It is 1:15 pm and I receive a text from him: “Sorry, won’t be long. Judge still on bench… can you order me strong mac, no sugar and an almond biscotti”. He is in the Downing Centre, once known as Mark Foy’s department store, Sydney’s own version of the illustrious Bloomingdale’s in New York.
His clients, and there have been many, have never been far from front page news. Despite his reputation, described by those who know him professionally as a “smooth and compelling advocate with sartorial flare” and an “uncanny gift for mimicry”, I am half expecting to meet a stereotypical defence lawyer with a bad suit and a personality to match.
He is just over ten minutes late when he walks in, briskly, but composed. I acknowledge the notebook with so many coffee stains that it looks like a strange copper-painted version of the Olympic rings. Under his left arm, his evidence brief is stuffed to the brim, loaded with multi-coloured fluorescent post-it notes, and in his right hand is his iPhone, impressively shock-absorbing, and pressed hard to his ear, mid-conversation.
It is a wet Wednesday afternoon and Omar Juweinat (‘the Jury Rat as he is affectionately known) is appearing for what he calls “Australia’s very own American Psycho mixed with that guy from Wolf Creek.”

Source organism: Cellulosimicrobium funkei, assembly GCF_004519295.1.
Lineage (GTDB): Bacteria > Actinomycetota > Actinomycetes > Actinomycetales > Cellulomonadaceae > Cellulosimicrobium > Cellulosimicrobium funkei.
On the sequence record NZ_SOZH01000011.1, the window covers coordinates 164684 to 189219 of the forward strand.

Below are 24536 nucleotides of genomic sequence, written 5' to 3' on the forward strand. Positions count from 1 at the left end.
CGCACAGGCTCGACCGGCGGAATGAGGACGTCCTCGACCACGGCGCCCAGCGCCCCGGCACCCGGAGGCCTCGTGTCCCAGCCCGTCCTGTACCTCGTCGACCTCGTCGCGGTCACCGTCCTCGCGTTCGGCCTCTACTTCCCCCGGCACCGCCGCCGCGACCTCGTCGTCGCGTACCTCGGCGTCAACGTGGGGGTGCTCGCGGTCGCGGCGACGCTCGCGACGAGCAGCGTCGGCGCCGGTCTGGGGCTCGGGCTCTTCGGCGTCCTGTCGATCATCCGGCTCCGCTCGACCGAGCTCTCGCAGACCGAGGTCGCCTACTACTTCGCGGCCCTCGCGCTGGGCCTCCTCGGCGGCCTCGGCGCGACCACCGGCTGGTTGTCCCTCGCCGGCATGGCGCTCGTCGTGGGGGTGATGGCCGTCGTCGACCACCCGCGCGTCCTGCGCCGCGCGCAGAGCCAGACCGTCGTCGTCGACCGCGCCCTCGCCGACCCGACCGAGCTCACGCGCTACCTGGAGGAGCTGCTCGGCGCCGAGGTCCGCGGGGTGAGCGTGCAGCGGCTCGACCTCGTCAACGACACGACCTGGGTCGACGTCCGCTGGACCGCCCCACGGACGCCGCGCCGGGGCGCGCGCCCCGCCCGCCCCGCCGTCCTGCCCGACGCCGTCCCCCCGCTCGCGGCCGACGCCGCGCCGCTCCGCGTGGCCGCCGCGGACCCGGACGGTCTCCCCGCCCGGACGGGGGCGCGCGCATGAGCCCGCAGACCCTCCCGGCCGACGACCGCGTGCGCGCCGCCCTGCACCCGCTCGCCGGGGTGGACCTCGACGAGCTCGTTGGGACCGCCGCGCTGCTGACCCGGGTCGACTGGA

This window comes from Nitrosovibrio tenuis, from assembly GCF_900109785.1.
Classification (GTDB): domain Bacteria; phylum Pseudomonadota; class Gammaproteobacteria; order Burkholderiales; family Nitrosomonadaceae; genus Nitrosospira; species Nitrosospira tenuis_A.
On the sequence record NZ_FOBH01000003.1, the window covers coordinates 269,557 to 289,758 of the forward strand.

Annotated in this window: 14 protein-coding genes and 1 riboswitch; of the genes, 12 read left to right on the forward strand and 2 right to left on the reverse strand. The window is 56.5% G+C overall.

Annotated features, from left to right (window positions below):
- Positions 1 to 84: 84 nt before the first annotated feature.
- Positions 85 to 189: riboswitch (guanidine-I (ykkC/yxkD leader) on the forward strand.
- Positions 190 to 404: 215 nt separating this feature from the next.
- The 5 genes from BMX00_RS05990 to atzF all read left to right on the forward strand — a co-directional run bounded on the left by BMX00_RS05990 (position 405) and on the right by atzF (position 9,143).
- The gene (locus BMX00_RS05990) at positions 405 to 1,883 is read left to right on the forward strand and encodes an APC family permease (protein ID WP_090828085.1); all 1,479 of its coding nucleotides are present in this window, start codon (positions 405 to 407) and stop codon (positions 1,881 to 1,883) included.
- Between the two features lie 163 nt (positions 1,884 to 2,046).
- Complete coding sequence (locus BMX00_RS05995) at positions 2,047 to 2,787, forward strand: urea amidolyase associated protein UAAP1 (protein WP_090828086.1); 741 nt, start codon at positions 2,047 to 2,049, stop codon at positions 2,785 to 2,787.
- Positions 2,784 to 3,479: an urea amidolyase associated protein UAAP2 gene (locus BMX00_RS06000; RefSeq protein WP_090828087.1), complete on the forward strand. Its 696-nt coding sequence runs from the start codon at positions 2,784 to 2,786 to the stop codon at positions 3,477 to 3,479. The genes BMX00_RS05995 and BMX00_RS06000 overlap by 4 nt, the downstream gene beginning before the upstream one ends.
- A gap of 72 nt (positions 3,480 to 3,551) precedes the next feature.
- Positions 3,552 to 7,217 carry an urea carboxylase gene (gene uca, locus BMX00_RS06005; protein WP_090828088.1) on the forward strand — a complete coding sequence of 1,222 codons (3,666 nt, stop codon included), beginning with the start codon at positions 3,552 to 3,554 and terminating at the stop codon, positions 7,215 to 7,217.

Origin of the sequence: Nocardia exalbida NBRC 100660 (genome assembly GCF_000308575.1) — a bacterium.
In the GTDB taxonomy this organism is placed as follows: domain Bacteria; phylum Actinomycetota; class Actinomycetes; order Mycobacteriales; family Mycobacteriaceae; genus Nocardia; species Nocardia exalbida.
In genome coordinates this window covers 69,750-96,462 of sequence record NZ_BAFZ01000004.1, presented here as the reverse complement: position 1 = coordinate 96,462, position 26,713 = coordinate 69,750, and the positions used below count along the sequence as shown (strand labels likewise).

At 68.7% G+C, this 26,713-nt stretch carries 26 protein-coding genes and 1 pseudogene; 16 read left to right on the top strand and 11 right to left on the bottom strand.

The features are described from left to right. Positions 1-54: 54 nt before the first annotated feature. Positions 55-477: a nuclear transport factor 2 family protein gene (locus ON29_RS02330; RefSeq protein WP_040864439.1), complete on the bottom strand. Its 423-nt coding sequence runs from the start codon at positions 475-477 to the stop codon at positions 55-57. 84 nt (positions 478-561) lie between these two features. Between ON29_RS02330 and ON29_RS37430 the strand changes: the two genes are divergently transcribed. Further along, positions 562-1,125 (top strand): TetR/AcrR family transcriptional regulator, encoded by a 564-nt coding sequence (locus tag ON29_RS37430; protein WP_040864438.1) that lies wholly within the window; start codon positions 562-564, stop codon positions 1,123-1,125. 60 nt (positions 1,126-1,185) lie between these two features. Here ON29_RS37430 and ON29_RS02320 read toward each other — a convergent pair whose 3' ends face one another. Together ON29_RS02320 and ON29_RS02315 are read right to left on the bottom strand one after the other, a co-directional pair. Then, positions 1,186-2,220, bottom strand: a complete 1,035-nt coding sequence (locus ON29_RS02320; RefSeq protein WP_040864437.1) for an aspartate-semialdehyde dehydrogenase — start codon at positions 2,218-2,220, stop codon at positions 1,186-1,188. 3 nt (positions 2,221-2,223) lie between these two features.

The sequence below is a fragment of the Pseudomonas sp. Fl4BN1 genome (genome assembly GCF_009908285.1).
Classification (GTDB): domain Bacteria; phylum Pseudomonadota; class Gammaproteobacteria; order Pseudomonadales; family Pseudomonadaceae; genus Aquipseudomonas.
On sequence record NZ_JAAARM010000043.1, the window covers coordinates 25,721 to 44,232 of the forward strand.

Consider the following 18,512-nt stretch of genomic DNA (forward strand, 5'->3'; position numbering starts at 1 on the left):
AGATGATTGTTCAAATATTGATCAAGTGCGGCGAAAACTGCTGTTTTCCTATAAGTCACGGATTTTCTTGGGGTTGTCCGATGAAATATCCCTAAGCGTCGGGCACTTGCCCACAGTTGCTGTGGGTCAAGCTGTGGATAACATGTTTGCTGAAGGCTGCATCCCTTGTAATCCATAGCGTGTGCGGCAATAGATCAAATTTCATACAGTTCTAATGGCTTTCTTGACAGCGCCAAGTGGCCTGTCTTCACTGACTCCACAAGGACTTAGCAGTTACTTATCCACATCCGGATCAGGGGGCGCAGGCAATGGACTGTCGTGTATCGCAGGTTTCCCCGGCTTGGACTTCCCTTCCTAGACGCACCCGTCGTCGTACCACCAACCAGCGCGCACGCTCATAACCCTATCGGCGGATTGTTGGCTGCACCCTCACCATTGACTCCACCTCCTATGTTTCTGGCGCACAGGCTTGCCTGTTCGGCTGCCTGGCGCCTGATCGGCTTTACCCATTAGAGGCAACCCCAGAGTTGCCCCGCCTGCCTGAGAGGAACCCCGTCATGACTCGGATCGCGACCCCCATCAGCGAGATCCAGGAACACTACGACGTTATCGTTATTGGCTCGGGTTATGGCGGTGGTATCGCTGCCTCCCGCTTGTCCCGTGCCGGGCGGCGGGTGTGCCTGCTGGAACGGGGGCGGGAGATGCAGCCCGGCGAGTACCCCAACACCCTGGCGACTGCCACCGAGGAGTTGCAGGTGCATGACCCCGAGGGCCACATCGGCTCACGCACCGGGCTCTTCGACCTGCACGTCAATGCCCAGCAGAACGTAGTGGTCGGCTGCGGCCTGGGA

He explains that his client is charged with a series of vicious attacks on a woman that he allegedly held captive. To most people, just a few of the grisly facts that he recounts in the following minutes would cause even the toughest of people to grimace, although to those select few working at his level in the legal profession, it’s just another day at the office.
He explains that he prefers not be portrayed as ‘a rags to riches’ success story, but rather as he is to those closest to him, a hardworking professional and a passionate family man who spends his weekend tending to his considerable garden.
Three jokes and 15 minutes into our meeting, it’s clear that Omar has the temperament and ‘gift of the gab’ to justify being considered one of Australia’s most sought-after defence lawyers, a job he describes as being “no different from anyone with a trade or skill, the only distinction is a lawyer is required to make stories out of the facts gathered during the course of a trial. Some are good, some are bad but most of them are plainly sad.”
Omar is not the only one of the Juweinat siblings to claim such an admirable professional success story. His eldest sister, Abeer, is in Chinese Medicine and brothers, Peter and Mark own a chain of dental clinics across Sydney. This is the type of sibling success that would make even the most assimilated of immigrant parents burst with familial pride.
Omar Juweinat is the middle child and son of Jordanian immigrants who like many families fled to Australia when things got too hot in the Middle East. Although Omar was born and raised in Sydney, he retains his personality and demeanour retains nostalgic poetry of the Middle East. In looks, he resembles the actor, Stanley Tucci, and those who work with him often joke that if he grew tired of the court room, he could make a handsome living as his double.
I mention in passing that he could be described as Australia’s very own Lincoln Lawyer (without the Lincoln) as his job sees him traveling across the country in service of his clients. It is a reference that elicits a hearty laugh, although not, I note, a denial.